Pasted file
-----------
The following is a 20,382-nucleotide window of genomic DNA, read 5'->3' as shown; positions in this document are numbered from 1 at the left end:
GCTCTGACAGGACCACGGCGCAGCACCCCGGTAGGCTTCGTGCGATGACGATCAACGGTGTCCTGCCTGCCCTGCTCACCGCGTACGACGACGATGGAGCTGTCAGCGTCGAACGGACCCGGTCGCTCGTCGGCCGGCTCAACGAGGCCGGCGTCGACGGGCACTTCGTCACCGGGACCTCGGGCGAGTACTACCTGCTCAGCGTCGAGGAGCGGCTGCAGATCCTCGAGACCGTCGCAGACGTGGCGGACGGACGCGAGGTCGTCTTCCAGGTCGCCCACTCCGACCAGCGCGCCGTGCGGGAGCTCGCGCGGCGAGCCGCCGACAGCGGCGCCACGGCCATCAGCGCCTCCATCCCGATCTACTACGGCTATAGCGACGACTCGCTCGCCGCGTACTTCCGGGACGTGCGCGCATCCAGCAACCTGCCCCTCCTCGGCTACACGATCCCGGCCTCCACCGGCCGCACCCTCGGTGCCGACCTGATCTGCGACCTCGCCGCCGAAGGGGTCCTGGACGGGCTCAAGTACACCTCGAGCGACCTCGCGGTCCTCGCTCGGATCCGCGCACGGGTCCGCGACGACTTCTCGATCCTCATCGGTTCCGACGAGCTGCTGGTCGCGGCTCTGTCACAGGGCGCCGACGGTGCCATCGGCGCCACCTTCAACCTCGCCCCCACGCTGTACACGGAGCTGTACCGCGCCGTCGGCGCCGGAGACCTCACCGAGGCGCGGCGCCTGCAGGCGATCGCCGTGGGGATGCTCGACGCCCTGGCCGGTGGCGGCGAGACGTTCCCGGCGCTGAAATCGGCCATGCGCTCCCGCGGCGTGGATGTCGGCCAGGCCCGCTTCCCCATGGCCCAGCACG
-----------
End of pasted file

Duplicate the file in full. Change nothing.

The following is a 20,382-nucleotide window of genomic DNA, read 5'->3' as shown; positions in this document are numbered from 1 at the left end:
GCTCTGACAGGACCACGGCGCAGCACCCCGGTAGGCTTCGTGCGATGACGATCAACGGTGTCCTGCCTGCCCTGCTCACCGCGTACGACGACGATGGAGCTGTCAGCGTCGAACGGACCCGGTCGCTCGTCGGCCGGCTCAACGAGGCCGGCGTCGACGGGCACTTCGTCACCGGGACCTCGGGCGAGTACTACCTGCTCAGCGTCGAGGAGCGGCTGCAGATCCTCGAGACCGTCGCAGACGTGGCGGACGGACGCGAGGTCGTCTTCCAGGTCGCCCACTCCGACCAGCGCGCCGTGCGGGAGCTCGCGCGGCGAGCCGCCGACAGCGGCGCCACGGCCATCAGCGCCTCCATCCCGATCTACTACGGCTATAGCGACGACTCGCTCGCCGCGTACTTCCGGGACGTGCGCGCATCCAGCAACCTGCCCCTCCTCGGCTACACGATCCCGGCCTCCACCGGCCGCACCCTCGGTGCCGACCTGATCTGCGACCTCGCCGCCGAAGGGGTCCTGGACGGGCTCAAGTACACCTCGAGCGACCTCGCGGTCCTCGCTCGGATCCGCGCACGGGTCCGCGACGACTTCTCGATCCTCATCGGTTCCGACGAGCTGCTGGTCGCGGCTCTGTCACAGGGCGCCGACGGTGCCATCGGCGCCACCTTCAACCTCGCCCCCACGCTGTACACGGAGCTGTACCGCGCCGTCGGCGCCGGAGACCTCACCGAGGCGCGGCGCCTGCAGGCGATCGCCGTGGGGATGCTCGACGCCCTGGCCGGTGGCGGCGAGACGTTCCCGGCGCTGAAATCGGCCATGCGCTCCCGCGGCGTGGATGTCGGCCAGGCCCGCTTCCCCATGGCCCAGCACG